Imagine you’re at an oasis — a colorful island in the middle of a dry, hot desert with plenty of trees for shade. Could it get any better than this?
Well, it does get better. You’re holding an ice-cold glass of the finest chocolate milk in Israel.
The stories behind the popular milk and some of Israel’s other favorite beverages are deeply interwoven with the history of the country, and provide the backdrop for tours that each of the drink makers offer visitors who want to know more.
Let’s begin in the Negev desert, a place so arid that it’s difficult to imagine that drinks are made here.
The story began in 1962. Jewish Agency officials declined to give Kibbutz Yotvata a grant to set up a dairy herd, and who can blame them? Experts claimed that breeding milk cows in this climate was impossible. Many said the cows would suffer from liver failure.
Today, say “Yotvata” to any Israeli child and it will conjure up an image of a place more exciting than Willie Wonka’s Chocolate Factory. This single kibbutz today has captured more than 60% of Israel’s dairy market (last year the figure was 63%). Its milk is sold in virtually every supermarket in the country.
The reason kids get so excited about Yotvata is that they adore its chocolate-flavored milk, traditionally sold in a small bag, which they drink by piercing the corner. The archetypal kid’s snack in Israel — the equivalent of the American milk and cookies — is a bag of Yotvata chocolate milk and a bread roll. In Israeli schoolyards, Kibbutz Yotvata is spoken about as a wonderland. Rumors abound that kibbutz members have faucets in their homes that dispense chocolate milk.
The story about the faucets are untrue, but Yotvata is well worth a visit. On a guided tour offered whenever people show up, one gets to see the dairies, the production areas, and the agricultural crops, which also seem out of place in their surroundings. The tour ends in the on-site restaurant with chocolate milk galore.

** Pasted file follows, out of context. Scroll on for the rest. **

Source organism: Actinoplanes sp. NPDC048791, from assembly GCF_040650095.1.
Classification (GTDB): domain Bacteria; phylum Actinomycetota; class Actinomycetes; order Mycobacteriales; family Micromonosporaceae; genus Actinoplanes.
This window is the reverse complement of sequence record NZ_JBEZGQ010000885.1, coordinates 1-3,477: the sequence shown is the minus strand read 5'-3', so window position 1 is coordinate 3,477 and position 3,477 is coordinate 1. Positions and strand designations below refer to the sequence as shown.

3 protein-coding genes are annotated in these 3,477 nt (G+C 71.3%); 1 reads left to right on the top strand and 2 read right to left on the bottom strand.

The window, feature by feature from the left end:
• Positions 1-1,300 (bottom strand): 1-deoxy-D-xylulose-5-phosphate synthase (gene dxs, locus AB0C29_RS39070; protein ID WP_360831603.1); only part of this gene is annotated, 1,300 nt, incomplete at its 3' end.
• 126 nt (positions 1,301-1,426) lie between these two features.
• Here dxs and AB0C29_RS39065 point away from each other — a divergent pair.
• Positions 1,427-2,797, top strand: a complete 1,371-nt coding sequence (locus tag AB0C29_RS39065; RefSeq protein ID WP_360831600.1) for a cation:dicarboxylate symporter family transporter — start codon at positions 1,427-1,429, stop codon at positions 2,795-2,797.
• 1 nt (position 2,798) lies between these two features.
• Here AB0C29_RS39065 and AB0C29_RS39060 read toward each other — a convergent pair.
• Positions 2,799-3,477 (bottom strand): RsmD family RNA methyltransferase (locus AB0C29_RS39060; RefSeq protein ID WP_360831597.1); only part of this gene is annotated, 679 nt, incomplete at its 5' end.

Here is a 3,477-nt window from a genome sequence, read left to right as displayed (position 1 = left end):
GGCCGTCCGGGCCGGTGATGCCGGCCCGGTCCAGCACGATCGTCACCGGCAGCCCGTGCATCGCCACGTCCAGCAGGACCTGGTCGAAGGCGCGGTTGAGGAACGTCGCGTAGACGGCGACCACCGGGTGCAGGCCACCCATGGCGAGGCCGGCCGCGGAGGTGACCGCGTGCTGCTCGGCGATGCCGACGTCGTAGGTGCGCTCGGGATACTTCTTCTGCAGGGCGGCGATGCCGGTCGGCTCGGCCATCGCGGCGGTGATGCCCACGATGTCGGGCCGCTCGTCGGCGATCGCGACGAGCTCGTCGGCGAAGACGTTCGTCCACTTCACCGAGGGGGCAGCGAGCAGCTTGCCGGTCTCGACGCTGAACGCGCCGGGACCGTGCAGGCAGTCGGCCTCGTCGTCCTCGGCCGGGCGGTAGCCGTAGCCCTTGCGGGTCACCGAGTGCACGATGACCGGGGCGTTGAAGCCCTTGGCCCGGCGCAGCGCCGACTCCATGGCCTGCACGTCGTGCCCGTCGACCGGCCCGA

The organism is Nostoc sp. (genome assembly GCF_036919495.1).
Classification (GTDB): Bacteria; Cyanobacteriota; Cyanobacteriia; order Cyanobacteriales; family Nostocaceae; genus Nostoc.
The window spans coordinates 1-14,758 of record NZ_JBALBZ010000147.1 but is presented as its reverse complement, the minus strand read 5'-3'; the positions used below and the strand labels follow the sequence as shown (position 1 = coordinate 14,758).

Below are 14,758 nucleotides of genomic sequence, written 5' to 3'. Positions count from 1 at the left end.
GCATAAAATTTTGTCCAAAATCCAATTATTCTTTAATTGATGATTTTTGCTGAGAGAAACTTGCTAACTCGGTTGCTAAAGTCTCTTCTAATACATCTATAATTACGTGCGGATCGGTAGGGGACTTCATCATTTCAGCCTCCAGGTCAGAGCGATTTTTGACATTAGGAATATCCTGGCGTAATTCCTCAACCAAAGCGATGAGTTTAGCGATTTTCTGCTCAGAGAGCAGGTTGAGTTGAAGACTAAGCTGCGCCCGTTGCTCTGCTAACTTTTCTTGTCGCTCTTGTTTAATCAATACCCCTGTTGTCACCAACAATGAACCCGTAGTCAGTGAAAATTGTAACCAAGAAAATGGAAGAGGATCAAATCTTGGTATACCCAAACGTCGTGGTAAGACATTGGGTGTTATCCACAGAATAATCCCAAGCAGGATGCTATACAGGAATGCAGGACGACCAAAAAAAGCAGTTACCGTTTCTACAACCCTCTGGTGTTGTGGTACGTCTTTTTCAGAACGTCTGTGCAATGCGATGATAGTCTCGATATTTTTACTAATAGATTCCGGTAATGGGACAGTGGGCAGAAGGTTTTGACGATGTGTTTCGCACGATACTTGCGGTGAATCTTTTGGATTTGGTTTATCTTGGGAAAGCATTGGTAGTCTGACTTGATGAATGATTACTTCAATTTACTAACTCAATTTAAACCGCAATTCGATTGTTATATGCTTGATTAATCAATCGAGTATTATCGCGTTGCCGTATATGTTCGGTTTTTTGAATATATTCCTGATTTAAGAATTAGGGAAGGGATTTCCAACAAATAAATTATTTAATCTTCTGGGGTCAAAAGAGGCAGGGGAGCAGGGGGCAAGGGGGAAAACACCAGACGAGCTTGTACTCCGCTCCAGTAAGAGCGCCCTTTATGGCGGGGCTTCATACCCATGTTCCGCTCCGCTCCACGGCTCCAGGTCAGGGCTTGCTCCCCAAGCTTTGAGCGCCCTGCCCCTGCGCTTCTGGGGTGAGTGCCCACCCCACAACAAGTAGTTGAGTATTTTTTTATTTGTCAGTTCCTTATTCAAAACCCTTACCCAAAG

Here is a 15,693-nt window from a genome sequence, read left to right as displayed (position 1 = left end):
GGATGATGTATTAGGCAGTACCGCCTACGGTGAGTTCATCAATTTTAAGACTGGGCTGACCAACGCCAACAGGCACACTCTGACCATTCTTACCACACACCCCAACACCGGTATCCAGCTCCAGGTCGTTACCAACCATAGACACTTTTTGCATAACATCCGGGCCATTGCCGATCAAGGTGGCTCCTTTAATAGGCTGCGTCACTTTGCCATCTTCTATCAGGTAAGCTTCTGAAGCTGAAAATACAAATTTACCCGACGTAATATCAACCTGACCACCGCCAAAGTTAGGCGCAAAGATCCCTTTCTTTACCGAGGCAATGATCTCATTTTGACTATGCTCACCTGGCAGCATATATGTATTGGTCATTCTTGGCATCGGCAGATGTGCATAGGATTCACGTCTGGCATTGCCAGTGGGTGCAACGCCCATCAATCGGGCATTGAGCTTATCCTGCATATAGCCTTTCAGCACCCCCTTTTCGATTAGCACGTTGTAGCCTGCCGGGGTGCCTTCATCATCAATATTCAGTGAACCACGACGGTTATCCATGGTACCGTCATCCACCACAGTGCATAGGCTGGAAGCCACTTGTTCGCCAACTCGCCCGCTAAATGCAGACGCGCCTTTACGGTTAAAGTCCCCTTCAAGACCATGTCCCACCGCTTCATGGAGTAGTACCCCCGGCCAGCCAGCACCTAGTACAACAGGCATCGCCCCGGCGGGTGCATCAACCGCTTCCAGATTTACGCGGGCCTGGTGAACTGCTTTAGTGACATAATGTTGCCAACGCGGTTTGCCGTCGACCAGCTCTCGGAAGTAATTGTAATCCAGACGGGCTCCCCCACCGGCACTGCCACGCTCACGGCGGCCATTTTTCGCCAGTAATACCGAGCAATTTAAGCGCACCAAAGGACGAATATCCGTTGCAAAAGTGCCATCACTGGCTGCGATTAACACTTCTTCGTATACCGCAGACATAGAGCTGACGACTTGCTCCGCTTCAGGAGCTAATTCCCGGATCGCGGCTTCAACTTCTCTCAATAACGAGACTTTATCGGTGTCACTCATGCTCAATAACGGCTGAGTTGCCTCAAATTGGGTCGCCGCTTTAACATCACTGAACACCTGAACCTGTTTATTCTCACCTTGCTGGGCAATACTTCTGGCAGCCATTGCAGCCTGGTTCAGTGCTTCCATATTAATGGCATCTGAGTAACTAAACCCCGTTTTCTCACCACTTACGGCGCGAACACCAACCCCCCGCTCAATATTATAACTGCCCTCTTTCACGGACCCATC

Yotvata’s location, though remote, is surprisingly convenient, only 30 minutes by car from Eilat.
If you prefer something slightly stronger than chocolate milk, then two great outings — for beer and wine — await you.
Edmond Benjamin James de Rothschild, the French-Jewish philanthropist who bankrolled several of the early Zionist villages in the 1880s, came up with several hair-brained ideas to jumpstart the local economy before deciding that the Biblical references to the land being good for grape-growing were too good to be ignored. He formed Carmel, today Israel’s largest producer of wine, whose bottles are a common sight in American stores. He built two of the existing four wineries, one in Rishon Le-Zion, which is on the outskirts of Tel Aviv, and one to the north in Zichron Yaakov.
The Rishon Le-Zion winery, though still operative, closed to visitors two years ago. There are still, however, regular tours of the Zichron Yaakov winery.
The winery is a short and inexpensive taxi ride from Binyamina train station, which connects to all Tel Aviv stations — worth knowing if you plan to take advantage of the tasting that ends every tour. After you visit, you can head straight for the excellent on-site restaurant and make an evening of it.